UN meeting adopts action plan on population and poverty for Asia-Pacific region
The Fifth Asian and Pacific Population Conference concluded today by agreeing to a 22-page Plan of Action, which makes strategic recommendations in 12 areas of poverty reduction, including population, sustainable development, international and internal migration and urbanization.
The text also addresses population ageing, gender equality, equity and empowerment of women, reproductive rights and reproductive health, adolescent reproductive health and HIV/AIDS. Behavioural change communication and information communication technology (ICT), data, research and training, partnerships, and resources are also the focus of the Plan's suggestions, according to the UN Economic and Social Commission for Asia and the Pacific (ESCAP), which co-organized the meeting with the UN Population Fund (UNFPA)
In order to address the continuing problem of poverty in the region, the document urges governments to “ensure that demographic and population factors are fully integrated into national, sectoral and local-level planning, in particular addressing the needs of the poor and the disadvantaged,” and also to “emphasize human capital formation and infrastructural development…paying special attention to inequalities and disparities in access to education, health, employment and micro-credit.”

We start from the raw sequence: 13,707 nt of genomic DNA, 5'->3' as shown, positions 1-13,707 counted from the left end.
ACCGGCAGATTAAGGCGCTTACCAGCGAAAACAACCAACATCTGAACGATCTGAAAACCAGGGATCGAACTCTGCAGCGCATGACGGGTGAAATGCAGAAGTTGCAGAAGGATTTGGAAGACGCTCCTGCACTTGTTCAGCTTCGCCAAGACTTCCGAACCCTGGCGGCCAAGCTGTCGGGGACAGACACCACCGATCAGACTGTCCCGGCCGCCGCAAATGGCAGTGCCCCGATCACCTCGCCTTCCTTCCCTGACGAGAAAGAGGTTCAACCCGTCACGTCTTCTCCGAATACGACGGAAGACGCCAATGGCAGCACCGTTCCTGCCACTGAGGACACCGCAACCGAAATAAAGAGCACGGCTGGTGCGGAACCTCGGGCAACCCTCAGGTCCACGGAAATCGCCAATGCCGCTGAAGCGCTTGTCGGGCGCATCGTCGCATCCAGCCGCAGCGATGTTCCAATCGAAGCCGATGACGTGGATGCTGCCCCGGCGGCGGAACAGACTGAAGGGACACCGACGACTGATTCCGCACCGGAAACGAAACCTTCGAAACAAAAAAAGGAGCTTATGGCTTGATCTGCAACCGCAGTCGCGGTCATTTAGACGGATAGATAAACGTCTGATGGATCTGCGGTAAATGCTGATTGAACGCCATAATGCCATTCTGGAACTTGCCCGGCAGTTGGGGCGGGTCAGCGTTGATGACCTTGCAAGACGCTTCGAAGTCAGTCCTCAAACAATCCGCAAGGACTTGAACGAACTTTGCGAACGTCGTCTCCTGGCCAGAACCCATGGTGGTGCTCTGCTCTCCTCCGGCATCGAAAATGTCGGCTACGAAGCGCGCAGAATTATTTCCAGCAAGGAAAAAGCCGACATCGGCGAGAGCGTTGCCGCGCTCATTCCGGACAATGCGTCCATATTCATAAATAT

As for reproductive rights and reproductive health services, the Plan calls on member countries to "strengthen reproductive health policies and implement comprehensive integrated reproductive health care including family planning services, throughout the health care system…focusing on the impoverished and other vulnerable groups."
On HIV/AIDS, the Plan urges governments to establish comprehensive surveillance systems, develop and implement national HIV/AIDS policies and action plans, establish national prevention programmes and integrate them into reproductive health programmes. The Plan also recommends that governments support community-based home-care initiatives, and help families and communities to address the economic and psychosocial needs of AIDS-affected children, including orphans.